Monthly Archives: July 2017

Truckee flows cut while Tahoe nearing maximum storage behind dam

The latest flows from Tahoe (as of 7/13/17) are a mere trickle compared to the flows of the previous 5 months. Flows over the past 4 days from the Tahoe Dam have dropped each day from 300 CFS on July 10th, 200 CFS on July 11, 170 CFS on July 13, and now 70 CFS on July 14. Lake Tahoe’s water surface elevation has not risen over the past week and stands currently 1.3 inches below its legal maximum of 6,229.1 feet. Does the cut in releases into the Truckee mean the Water Master must store that last 1.3 inches of runoff behind the Tahoe Dam?

The reservoirs on the Truckee River are all now essentially full. While there is still snow in the higher elevations, the low elevation snow pack is now gone reducing the amount of runoff in creeks and streams flowing into the Truckee and Tahoe. Current storage stands as follows:

Reservoir on Truckee River

Storage July 14, 2017 acre-feet

Capacity acre-feet

Percent Full

Lake Tahoe (Water Surface Elevation in feet AMSL)

6,228.99

6,229.10

99.9982%

Donner Lake

9,555

9,500

100.5789%

Independence Lake (owned by Truckee Meadows Water Authority)

17,588

17,300

101.6647%

Prosser Reservoir

24,499

29,840

82.1012%

Stampede Reservoir

226,394

226,500

99.9532%

Boca Reservoir

40,761

41,110

99.1511%

Note: Martis Reservoir on Martis Creek, a tributary to the Truckee River, is used for flood control and currently holds 890 acre-feet due to leakage

Reservoir on Carson River Storage July 14, 2017 Acre-feet Capacity Acre-feet Percent Full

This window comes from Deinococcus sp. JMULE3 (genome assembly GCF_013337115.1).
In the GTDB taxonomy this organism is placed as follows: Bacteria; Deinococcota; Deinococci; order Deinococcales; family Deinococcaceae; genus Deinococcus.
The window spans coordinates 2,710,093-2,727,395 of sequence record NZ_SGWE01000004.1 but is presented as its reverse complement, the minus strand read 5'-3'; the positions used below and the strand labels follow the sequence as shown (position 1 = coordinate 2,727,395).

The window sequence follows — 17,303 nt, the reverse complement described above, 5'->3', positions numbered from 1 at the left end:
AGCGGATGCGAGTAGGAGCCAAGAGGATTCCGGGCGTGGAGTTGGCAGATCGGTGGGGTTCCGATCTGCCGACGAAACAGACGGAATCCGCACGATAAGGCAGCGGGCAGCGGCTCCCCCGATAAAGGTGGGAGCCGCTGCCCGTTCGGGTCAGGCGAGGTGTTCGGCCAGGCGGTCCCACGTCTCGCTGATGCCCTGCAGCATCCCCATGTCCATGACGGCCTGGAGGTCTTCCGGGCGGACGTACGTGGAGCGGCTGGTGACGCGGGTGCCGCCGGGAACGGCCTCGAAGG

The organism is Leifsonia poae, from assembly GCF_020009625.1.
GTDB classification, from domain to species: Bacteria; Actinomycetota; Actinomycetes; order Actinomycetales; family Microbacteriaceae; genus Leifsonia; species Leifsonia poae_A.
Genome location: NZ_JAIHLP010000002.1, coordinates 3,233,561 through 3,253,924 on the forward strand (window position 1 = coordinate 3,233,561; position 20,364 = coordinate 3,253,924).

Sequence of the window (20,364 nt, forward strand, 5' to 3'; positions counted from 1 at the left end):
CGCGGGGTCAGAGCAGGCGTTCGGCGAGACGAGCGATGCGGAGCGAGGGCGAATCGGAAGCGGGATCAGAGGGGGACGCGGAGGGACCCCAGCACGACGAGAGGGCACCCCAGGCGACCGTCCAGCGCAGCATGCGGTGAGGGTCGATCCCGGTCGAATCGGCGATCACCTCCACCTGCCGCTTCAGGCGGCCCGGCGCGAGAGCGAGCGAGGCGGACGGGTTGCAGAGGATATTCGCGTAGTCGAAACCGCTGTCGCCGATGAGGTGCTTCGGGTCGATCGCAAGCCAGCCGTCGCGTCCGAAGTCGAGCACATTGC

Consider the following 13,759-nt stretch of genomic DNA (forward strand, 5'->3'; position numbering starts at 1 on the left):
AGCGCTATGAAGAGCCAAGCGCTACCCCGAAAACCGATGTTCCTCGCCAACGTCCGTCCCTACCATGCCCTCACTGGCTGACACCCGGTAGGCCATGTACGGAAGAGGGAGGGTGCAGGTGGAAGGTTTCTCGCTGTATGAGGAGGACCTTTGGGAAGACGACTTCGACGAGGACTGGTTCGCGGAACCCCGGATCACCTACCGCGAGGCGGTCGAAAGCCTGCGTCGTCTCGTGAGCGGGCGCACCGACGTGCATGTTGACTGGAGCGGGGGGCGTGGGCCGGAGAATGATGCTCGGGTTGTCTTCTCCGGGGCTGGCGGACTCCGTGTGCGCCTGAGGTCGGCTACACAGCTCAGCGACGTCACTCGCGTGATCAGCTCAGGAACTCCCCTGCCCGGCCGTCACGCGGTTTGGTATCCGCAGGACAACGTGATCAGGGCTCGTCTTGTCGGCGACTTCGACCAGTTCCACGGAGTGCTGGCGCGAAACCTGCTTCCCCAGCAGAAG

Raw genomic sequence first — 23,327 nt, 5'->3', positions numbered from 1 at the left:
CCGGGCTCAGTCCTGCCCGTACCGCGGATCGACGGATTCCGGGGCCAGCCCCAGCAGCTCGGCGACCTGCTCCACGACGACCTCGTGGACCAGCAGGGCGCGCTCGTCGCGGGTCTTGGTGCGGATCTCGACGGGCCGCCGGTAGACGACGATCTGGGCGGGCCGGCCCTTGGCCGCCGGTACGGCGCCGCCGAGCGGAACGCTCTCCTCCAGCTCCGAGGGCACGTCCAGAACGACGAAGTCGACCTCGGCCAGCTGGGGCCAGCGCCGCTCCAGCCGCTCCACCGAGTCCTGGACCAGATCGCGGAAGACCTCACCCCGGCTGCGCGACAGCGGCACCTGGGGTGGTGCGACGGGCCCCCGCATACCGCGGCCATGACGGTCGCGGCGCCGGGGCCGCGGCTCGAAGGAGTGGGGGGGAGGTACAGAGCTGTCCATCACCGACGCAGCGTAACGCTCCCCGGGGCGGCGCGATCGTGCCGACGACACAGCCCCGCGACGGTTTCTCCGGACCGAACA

Lahontan Reservoir

305,038

295,542

103.2131%

Lahontan Reservoir stores water diverted from the Truckee River by the Truckee-Carson Irrigation District via the Truckee Canal and the Carson River for the Newlands Project. Since mid-January diversions have been limited due to high flows on the Carson River with current diversions going to irrigation in the Fernley area and the Fallon “bench” lands portion of the Project but not to Lahontan Reservoir.

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Pyramid Lake and Truckee River: home for wildlife

The lower Truckee River on the Pyramid Lake Paiute Reservation is home to many species of wildlife. In the mountains both west and east of Pyramid Lake live Bighorn sheep and mule deer, as well as thousands of migrating and nesting birds.

Caspian Tern at the lower Truckee River at Pyramid Lake

Caspian Tern at the lower Truckee River at Pyramid Lake

Pyramid Lake and the lower Truckee River are the only places in the world where you can find Cui-ui fish and the largest cutthroat trout – the Pyramid Lake strain. Anaho Island, a National Wildlife Refuge fully contained within the Pyramid Lake Paiute Reservation, is home to an American white pelican nesting colony along with nesting California gulls, double crested cormorants, snowy egrets, and others.

Pyramid Lake itself is also a home for birds nesting and raising their young. This year’s substantial flows on the Truckee River have created additional places for birds to nest. Western grebes and Clark’s grebes have built floating nests on shallow areas recently covered by Pyramid’s rising water level.  The nests require considerable attention of the nesting pairs to prevent the nests from being swamped by waves or raided by over-flying common ravens. The grebes make repeated trips to pick up floating vegetation and sticks to continually improve the nest and allow the eggs to hatch. Once hatched, the young birds can immediately take to a parents back or swim on their own. Bank swallows nest in holes in a steep slope such as those created by high flows along a river bank. High flow conditions this year opened up many new places for bank swallows along the Truckee River.

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